bmanic wrote: ↑
Sat May 05, 2018 1:39 pm
giancarlo wrote: ↑
Fri May 04, 2018 6:15 pm
yes they are unique. We didn't advertise it very much (similar to what an other developer did), but we have unique channels. The point, our ones are sampled and not based on a random variation on components. We are modeling a real object, channel after channel.
Indeed! However, where this "other developer" used these different channel tolerances to their advantage was with allowing true stereo processing.. so that you can get a strange or nice stereo width effect due to various tolerances of every single component in the model (this includes EQ and compressor timins too). This is NOT at all the case with Cream, which in my opinion is a bit of a lost opportunity. The user should be able to choose a dual-mono (aka true stereo, eh?) version of Cream where the user can then choose freely the pair of Line/mic channels separately for left and right.
This is easy setup in a host like Reaper and I've done it already just to check how it sounds. Unsurprisingly it sounds amazing.. so yeah, consider this a feature request for the future.
In short: Separately sampling tons of channels is only interesting if you can run them in dual-mono mode. Otherwise it's a bit of a wasted of time.
there is a logical difference, but quite important. In one case you have a system composed by subsystems, and you see that elements are "not perfect". Following the imperfection used for being selected you have let's say N different channels with small differences. In our case we sampled "exactly" a console, channel after channel. We are not modeling a "random" console, but exactly a real one.
The difference between components is based on the age of components, on a large sets of imperfections, and even by partial recapping. Normally these consoles were really high-end, and at the very beginning the difference caused by this sort of tolerance was almost absent. When we model a difference it is because that difference is in that specific real item, it is not a guess.
If you take in consideration the whole cake, cream represents the first time this kind of emulation is applied to a whole console (not just few channels, not just random imperfections, and if it is not based on random choices, in our case we can guarantee each channel is exactly the same as the original one, channel after channel, accurately, harmonic response included). If someone already did it and I'm not aware, sorry for the confusion (but I don't see how it could be possible on a real console, considering the crazy number of components... you should make an accurate assessment of ALL OF THEM, or try to converge the imperfections as a result guessing original values for ALL OF THEM). Even in that case it is "acustica" approach, we are famous for the accuracy, and we are speading this accuracy to a very high number of channels (line AND mics!) (and it is a magic thing which is extremely easy to perform using our tools, and verified as pretty accurate).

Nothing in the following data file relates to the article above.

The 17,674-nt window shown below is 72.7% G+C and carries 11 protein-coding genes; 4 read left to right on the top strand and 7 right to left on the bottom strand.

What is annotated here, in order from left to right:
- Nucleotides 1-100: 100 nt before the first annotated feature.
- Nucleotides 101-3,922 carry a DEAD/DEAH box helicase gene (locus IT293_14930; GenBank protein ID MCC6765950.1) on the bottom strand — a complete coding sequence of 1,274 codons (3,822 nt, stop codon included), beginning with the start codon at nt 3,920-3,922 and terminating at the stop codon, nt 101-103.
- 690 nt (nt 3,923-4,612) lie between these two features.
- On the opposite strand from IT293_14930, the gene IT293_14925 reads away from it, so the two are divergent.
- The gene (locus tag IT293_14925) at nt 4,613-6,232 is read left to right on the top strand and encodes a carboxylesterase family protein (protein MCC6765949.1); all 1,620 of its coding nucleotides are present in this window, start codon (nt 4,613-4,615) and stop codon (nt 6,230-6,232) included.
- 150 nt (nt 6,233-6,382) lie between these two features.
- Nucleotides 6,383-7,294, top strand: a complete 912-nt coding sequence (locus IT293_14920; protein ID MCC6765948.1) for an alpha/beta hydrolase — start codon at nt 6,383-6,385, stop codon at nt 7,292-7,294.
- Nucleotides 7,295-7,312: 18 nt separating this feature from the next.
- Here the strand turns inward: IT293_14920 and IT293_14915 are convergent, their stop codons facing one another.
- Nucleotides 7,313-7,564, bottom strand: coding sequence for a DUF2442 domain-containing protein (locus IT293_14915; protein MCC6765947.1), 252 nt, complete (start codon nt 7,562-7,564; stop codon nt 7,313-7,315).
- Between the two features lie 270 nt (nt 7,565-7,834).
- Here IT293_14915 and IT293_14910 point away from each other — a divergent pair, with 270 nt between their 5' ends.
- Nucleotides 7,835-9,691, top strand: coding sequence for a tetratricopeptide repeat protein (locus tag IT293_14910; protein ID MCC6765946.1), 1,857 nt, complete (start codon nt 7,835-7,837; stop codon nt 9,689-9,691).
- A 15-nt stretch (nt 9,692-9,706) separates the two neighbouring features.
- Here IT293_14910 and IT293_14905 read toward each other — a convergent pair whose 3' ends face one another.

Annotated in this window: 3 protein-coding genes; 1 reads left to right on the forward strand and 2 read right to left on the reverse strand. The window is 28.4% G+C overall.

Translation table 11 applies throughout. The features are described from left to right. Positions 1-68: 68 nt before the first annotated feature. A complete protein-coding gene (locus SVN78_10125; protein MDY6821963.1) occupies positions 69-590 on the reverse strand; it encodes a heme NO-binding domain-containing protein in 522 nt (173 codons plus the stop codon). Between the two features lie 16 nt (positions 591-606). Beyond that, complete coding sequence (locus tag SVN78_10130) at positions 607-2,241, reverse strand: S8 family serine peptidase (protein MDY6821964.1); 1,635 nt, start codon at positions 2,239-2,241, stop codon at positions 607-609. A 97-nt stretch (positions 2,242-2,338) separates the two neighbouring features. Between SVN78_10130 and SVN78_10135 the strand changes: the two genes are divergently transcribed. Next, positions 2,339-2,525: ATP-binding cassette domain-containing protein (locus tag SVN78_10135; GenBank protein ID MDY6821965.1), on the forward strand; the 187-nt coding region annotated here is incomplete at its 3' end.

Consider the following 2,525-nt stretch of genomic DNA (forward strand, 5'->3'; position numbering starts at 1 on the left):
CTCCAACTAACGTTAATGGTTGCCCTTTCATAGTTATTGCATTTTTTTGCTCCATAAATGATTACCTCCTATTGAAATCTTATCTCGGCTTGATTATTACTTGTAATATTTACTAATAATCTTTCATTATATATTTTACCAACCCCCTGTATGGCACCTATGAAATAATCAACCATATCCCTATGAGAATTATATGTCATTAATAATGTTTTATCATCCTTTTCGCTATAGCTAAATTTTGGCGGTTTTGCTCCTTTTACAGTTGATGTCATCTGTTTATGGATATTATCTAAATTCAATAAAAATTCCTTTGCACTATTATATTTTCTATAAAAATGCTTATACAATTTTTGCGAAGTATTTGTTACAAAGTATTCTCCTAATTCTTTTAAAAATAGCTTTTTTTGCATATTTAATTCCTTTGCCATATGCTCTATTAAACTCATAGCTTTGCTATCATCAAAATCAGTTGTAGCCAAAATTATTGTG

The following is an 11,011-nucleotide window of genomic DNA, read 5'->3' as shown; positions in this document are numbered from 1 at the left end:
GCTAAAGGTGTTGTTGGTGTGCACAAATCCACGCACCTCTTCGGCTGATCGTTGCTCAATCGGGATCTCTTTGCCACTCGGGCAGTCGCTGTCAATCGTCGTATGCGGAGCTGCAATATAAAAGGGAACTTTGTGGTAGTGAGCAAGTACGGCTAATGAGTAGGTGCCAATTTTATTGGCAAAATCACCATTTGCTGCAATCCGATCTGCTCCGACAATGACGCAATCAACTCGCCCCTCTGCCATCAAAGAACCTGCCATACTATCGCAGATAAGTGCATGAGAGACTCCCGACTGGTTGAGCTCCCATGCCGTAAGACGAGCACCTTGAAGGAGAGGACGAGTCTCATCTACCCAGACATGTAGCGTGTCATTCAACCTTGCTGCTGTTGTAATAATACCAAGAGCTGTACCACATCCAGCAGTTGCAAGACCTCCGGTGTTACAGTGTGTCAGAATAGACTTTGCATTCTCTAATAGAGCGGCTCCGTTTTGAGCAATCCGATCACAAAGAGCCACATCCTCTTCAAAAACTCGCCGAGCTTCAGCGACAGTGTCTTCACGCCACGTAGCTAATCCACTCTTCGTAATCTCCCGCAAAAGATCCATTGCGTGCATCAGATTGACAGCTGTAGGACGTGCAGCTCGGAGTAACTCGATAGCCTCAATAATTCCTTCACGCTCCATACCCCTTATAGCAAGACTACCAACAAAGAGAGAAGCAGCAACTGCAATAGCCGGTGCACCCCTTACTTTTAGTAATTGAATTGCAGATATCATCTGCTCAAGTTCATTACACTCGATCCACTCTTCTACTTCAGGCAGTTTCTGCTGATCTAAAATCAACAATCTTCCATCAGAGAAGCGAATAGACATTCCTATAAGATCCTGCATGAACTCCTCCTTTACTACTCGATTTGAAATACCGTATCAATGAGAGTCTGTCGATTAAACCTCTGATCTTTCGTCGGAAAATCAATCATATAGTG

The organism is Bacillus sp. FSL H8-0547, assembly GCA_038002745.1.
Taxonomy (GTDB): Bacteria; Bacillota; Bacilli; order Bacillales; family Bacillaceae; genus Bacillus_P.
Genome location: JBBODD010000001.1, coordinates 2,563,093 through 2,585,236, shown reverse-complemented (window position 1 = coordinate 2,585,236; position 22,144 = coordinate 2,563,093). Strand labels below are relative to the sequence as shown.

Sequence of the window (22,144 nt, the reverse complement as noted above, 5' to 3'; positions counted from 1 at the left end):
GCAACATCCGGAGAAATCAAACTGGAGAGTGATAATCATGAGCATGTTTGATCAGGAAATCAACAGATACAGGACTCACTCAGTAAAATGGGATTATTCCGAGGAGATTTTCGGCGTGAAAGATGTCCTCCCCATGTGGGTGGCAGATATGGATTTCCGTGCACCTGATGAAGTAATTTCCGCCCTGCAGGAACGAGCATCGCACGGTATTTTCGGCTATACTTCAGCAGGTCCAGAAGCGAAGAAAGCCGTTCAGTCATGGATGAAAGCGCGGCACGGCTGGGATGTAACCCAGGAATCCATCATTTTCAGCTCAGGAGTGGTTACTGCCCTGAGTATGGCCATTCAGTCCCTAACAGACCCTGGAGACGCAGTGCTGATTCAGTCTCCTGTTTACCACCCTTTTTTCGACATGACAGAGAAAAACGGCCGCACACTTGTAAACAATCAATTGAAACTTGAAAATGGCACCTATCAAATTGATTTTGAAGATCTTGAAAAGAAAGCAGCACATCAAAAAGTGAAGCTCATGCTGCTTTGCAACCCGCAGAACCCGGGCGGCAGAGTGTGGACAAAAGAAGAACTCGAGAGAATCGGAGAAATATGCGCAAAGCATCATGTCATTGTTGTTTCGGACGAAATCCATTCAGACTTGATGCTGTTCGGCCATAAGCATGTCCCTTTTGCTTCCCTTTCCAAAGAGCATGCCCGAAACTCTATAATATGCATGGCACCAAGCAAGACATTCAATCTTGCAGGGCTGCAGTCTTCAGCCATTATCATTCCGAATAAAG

About true stereo: if you ask to me the effect is completely absent on this kind of console. Crosstalk was measured and neglegible. Crosstalk is the only element which could bring something of channel L to channel R, for instance. It was something in the -100dB ballpark.
So in this case true stereo is overkill, and it would double the resource usage using our technique. We want something to apply to all channels. Now: cpu load is very very low today, and I can confirm it will be LOWER at least on windows side. We'll tell you more about a possible timeframe for this kind of update.